A low molecular weight proteome comparison of fertile and male sterile 8 anthers of Zea mays
Article first published online: 2 JUL 2012
© 2012 The Authors. Plant Biotechnology Journal © 2012 Society for Experimental Biology, Association of Applied Biologists and Blackwell Publishing Ltd
Plant Biotechnology Journal
Volume 10, Issue 8, pages 925–935, October 2012
How to Cite
Wang, D., Adams, C. M., Fernandes, J. F., Egger, R. L. and Walbot, V. (2012), A low molecular weight proteome comparison of fertile and male sterile 8 anthers of Zea mays. Plant Biotechnology Journal, 10: 925–935. doi: 10.1111/j.1467-7652.2012.00721.x
- Issue published online: 2 SEP 2012
- Article first published online: 2 JUL 2012
- Received 1 February 2012; revised 15 May 2012; accepted 25 May 2012.
- anther development;
- male sterility;
- Zea mays L.;
- LTQ Orbitrap tandem mass spectrometry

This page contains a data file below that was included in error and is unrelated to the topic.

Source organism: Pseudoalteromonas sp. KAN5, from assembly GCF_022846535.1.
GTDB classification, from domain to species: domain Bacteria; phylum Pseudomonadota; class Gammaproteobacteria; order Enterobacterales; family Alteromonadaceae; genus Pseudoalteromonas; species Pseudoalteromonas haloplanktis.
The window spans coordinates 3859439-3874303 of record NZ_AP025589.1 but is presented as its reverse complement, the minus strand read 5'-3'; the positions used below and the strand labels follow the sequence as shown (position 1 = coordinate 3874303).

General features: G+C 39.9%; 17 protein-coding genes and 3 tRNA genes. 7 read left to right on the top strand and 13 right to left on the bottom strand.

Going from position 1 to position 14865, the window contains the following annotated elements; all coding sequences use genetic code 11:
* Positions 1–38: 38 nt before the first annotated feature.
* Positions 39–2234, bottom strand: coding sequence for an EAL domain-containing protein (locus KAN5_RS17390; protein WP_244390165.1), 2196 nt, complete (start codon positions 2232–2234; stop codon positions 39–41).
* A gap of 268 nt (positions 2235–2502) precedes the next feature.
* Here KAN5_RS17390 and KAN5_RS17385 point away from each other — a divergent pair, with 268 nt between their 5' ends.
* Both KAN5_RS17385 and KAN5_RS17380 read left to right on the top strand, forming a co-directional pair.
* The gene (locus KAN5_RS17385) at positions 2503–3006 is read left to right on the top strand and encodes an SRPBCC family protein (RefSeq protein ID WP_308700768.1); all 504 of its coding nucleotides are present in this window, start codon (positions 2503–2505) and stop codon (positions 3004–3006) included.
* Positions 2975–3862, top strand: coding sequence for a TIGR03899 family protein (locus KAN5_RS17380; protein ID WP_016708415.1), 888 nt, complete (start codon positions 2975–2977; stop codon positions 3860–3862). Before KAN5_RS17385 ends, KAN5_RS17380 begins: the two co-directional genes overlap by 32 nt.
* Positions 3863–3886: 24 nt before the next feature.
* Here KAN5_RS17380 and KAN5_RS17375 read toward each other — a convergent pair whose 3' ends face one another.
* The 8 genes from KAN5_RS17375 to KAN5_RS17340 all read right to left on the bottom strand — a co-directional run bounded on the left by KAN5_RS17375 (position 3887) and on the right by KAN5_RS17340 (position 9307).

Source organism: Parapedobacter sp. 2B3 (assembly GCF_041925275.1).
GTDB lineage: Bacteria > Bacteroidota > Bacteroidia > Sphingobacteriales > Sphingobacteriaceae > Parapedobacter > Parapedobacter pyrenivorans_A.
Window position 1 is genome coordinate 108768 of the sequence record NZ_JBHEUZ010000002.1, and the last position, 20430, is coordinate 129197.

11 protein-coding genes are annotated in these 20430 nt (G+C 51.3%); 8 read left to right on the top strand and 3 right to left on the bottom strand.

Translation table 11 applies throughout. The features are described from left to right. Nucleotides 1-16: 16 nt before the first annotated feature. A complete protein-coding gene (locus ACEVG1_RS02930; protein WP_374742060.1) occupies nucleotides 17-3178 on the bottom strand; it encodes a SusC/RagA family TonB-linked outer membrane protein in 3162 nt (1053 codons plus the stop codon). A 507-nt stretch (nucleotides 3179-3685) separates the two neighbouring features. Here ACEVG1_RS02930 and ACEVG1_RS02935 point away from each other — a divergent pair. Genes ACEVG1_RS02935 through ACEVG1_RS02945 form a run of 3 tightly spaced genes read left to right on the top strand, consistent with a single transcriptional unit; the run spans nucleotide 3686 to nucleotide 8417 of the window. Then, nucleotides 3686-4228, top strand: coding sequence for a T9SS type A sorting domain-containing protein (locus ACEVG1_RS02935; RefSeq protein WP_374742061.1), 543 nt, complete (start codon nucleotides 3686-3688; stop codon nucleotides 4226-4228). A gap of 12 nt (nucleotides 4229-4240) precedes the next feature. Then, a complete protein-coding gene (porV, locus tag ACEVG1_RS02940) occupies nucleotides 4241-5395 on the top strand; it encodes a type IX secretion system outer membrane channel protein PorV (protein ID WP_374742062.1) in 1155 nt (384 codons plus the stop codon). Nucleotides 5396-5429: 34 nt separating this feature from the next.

During maize anther development, somatic locular cells differentiate to support meiosis in the pollen mother cells. Meiosis is an important event during anther growth and is essential for plant fertility as pollen contains the haploid sperm. A subset of maize male sterile mutants exhibit meiotic failure, including ms8 (male sterile 8) in which meiocytes arrest as dyads and the locular somatic cells exhibit multiple defects. Systematic proteomic profiles were analysed in biological triplicates plus technical triplicates comparing ms8 anthers with fertile sibling samples at both the premeiotic and meiotic stages; proteins from 3.5 to 20 kDa were fractionated by 1-D PAGE, cleaved with Lys-C and then sequenced using a LTQ Orbitrap Velos MS paradigm. Three hundred and 59proteins were identified with two or more assigned peptides in which each of those peptides were counted at least two or more times (0.4% peptide false discovery rate (FDR) and 0.2% protein FDR); 2761 proteins were identified with one or more assigned peptides (0.4% peptide FDR and 7.6% protein FDR). Stage-specific protein expression provides candidate stage markers for early anther development, and proteins specifically expressed in fertile compared to sterile anthers provide important clues about the regulation of meiosis. 49% of the proteins detected by this study are new to an independent whole anther proteome, and many small proteins missed by automated maize genome annotation were validated; these outcomes indicate the value of focusing on low molecular weight proteins. The roles of distinctive expressed proteins and methods for mass spectrometry of low molecular weight proteins are discussed.